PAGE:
COCA: Prompt payment legislation “battle not yet won”

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The Council of Ontario Construction Associations (COCA) says Reynolds/Vogel¬†report on reforming the Construction Lien Act “is an important step along the path towards a modern Construction Payments Act that includes provisions for prompt payment BUT we are not there yet.”

In the Construction in Ontario newsletter, COCA says it “has been lobbying for reform of the Lien Act for more than 20 years and for prompt payment legislation since 2011 and the battle is not yet won.”

“Going forward, before we reach our goal, the government has to carefully consider the many recommendations contained in the Reynolds/Vogel Report, consult with stakeholders, roll-up stakeholder feedback and draft a Bill that captures the intent of the report, introduce the Bill and make it a high priority to push it through the legislative process (first, second readings, Committee hearings and review, third reading, Royal Assent) and make it law before the next general election.”

In this regard, we are encouraged by the Attorney General’s mandate letter from Premier Wynne directs the AG to ‘Introduce legislation in spring 2017 to modernize the Construction Lien Act in order to strengthen the province’s construction sector and support the government’s economic plan for Ontario’.

Further encouragement was offered by the Attorney General himself when he spoke at COCA’s recent Construction Season Reception at Queen’s Park and promised that legislation would be passed by the end of 2017. We’ll have to keep the pressure on to make sure the government lives up to these commitments.”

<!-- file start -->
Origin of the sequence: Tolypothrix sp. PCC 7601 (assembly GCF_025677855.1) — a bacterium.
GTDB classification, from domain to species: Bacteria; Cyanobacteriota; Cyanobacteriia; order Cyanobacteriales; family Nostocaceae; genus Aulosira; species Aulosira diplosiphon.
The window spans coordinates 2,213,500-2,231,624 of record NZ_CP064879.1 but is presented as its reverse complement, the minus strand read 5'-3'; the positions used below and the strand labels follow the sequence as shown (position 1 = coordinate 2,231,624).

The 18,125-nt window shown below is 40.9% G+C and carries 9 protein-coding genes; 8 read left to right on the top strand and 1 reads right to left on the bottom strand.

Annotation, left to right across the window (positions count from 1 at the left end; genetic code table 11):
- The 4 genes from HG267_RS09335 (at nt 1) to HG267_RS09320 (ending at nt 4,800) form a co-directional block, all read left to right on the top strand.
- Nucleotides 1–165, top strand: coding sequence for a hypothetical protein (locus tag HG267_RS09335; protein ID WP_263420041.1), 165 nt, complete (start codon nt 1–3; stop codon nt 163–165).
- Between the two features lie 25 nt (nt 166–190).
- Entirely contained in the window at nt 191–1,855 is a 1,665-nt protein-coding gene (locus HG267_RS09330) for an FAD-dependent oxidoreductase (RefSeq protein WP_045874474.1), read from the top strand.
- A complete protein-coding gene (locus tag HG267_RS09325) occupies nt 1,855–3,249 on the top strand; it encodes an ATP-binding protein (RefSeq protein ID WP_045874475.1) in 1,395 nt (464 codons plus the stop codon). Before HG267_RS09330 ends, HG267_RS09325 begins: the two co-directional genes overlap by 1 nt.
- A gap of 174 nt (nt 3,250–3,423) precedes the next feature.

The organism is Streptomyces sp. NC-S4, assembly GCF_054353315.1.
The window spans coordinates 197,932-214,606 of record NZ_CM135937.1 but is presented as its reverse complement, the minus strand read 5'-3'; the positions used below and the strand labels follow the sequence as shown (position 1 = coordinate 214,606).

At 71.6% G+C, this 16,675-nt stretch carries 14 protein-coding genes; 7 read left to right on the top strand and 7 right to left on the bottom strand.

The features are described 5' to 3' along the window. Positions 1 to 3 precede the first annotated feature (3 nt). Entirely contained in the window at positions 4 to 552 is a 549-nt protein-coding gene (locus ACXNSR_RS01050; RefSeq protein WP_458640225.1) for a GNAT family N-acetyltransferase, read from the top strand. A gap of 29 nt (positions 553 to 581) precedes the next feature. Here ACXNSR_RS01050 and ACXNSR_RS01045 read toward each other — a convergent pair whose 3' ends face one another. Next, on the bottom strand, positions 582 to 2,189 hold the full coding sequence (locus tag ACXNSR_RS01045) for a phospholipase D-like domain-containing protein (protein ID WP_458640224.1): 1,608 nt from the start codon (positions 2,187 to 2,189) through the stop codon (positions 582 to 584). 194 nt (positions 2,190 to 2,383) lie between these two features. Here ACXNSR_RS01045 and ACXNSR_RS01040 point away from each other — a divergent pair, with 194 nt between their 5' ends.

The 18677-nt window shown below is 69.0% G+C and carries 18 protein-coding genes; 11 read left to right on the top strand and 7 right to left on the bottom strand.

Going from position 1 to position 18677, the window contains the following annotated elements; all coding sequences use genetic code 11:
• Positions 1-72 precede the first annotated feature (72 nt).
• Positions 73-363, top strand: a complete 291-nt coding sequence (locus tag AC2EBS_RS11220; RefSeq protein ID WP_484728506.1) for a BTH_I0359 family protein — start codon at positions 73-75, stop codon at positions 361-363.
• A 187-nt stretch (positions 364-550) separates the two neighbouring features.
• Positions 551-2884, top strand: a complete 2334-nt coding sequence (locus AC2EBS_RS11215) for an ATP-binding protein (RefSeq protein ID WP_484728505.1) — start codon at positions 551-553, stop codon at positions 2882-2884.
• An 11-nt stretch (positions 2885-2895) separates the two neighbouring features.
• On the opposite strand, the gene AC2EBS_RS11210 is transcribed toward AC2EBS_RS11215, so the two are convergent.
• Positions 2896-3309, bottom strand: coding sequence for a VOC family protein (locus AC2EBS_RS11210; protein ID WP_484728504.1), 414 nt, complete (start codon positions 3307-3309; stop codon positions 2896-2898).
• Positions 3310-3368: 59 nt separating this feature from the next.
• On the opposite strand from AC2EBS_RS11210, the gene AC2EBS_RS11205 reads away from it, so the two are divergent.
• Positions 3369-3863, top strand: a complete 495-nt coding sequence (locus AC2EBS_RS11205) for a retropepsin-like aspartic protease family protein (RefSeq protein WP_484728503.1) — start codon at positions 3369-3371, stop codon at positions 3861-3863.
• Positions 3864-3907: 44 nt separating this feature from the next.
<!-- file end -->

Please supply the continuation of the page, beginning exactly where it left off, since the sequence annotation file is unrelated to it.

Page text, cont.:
The CLA review report included these recommendations:

  • That a prompt payment regime be legislated for both the public and private sectors in Ontario
  • That interest must be paid on late payments
  • That basic holdback must be released, i.e. mandatory release of holdback
  • That amendments be made to make partial and early release of holdback possible
  • That record keeping must clearly identify project monies (but separate trusts not required)
  • That a two year pilot project be undertaken to evaluate mandatory project trust accounts
  • That there should be a legislated expedited binding dispute resolution process for construction projects, the decisions from which would be enforceable through the courts and subject to appeal
  • That if, following adjudication proceedings, a payer continues to be in default, a contractor may suspend work


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